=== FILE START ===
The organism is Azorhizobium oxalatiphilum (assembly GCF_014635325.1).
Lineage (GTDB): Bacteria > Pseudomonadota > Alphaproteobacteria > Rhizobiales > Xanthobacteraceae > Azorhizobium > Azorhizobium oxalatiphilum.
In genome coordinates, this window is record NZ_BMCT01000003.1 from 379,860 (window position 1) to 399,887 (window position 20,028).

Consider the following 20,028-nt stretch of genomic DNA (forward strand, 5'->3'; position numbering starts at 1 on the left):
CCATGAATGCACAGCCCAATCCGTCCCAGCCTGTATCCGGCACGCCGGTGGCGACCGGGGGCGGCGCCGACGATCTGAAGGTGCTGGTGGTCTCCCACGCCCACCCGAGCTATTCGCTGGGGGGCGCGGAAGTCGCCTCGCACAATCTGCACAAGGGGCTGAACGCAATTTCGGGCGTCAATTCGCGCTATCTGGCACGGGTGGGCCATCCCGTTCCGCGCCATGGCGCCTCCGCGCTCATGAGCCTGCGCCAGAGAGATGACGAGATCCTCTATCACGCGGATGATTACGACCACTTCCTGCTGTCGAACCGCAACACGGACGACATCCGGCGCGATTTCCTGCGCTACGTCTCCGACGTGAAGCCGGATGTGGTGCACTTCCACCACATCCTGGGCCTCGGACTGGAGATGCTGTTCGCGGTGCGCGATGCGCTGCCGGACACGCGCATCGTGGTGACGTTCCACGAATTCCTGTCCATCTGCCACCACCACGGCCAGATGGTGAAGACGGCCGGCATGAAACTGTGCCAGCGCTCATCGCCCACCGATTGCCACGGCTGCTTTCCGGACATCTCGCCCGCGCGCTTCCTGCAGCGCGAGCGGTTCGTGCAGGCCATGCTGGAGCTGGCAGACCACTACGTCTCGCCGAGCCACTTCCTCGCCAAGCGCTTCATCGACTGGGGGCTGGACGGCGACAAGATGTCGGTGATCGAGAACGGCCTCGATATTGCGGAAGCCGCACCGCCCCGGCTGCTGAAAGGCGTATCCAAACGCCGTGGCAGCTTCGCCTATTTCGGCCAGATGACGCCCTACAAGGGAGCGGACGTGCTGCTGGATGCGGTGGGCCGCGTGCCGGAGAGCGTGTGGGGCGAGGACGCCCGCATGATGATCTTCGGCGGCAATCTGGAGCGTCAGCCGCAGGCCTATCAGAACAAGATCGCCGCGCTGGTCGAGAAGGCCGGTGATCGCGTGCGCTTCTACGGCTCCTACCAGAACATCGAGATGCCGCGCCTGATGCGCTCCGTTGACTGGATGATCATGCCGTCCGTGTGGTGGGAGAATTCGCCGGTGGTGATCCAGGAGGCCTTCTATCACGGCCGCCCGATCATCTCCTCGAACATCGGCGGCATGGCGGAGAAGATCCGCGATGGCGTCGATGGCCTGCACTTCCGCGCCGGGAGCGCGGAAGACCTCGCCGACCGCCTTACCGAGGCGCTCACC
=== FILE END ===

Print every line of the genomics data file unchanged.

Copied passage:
The organism is Azorhizobium oxalatiphilum (assembly GCF_014635325.1).
Lineage (GTDB): Bacteria > Pseudomonadota > Alphaproteobacteria > Rhizobiales > Xanthobacteraceae > Azorhizobium > Azorhizobium oxalatiphilum.
In genome coordinates, this window is record NZ_BMCT01000003.1 from 379,860 (window position 1) to 399,887 (window position 20,028).

Consider the following 20,028-nt stretch of genomic DNA (forward strand, 5'->3'; position numbering starts at 1 on the left):
CCATGAATGCACAGCCCAATCCGTCCCAGCCTGTATCCGGCACGCCGGTGGCGACCGGGGGCGGCGCCGACGATCTGAAGGTGCTGGTGGTCTCCCACGCCCACCCGAGCTATTCGCTGGGGGGCGCGGAAGTCGCCTCGCACAATCTGCACAAGGGGCTGAACGCAATTTCGGGCGTCAATTCGCGCTATCTGGCACGGGTGGGCCATCCCGTTCCGCGCCATGGCGCCTCCGCGCTCATGAGCCTGCGCCAGAGAGATGACGAGATCCTCTATCACGCGGATGATTACGACCACTTCCTGCTGTCGAACCGCAACACGGACGACATCCGGCGCGATTTCCTGCGCTACGTCTCCGACGTGAAGCCGGATGTGGTGCACTTCCACCACATCCTGGGCCTCGGACTGGAGATGCTGTTCGCGGTGCGCGATGCGCTGCCGGACACGCGCATCGTGGTGACGTTCCACGAATTCCTGTCCATCTGCCACCACCACGGCCAGATGGTGAAGACGGCCGGCATGAAACTGTGCCAGCGCTCATCGCCCACCGATTGCCACGGCTGCTTTCCGGACATCTCGCCCGCGCGCTTCCTGCAGCGCGAGCGGTTCGTGCAGGCCATGCTGGAGCTGGCAGACCACTACGTCTCGCCGAGCCACTTCCTCGCCAAGCGCTTCATCGACTGGGGGCTGGACGGCGACAAGATGTCGGTGATCGAGAACGGCCTCGATATTGCGGAAGCCGCACCGCCCCGGCTGCTGAAAGGCGTATCCAAACGCCGTGGCAGCTTCGCCTATTTCGGCCAGATGACGCCCTACAAGGGAGCGGACGTGCTGCTGGATGCGGTGGGCCGCGTGCCGGAGAGCGTGTGGGGCGAGGACGCCCGCATGATGATCTTCGGCGGCAATCTGGAGCGTCAGCCGCAGGCCTATCAGAACAAGATCGCCGCGCTGGTCGAGAAGGCCGGTGATCGCGTGCGCTTCTACGGCTCCTACCAGAACATCGAGATGCCGCGCCTGATGCGCTCCGTTGACTGGATGATCATGCCGTCCGTGTGGTGGGAGAATTCGCCGGTGGTGATCCAGGAGGCCTTCTATCACGGCCGCCCGATCATCTCCTCGAACATCGGCGGCATGGCGGAGAAGATCCGCGATGGCGTCGATGGCCTGCACTTCCGCGCCGGGAGCGCGGAAGACCTCGCCGACCGCCTTACCGAGGCGCTCACC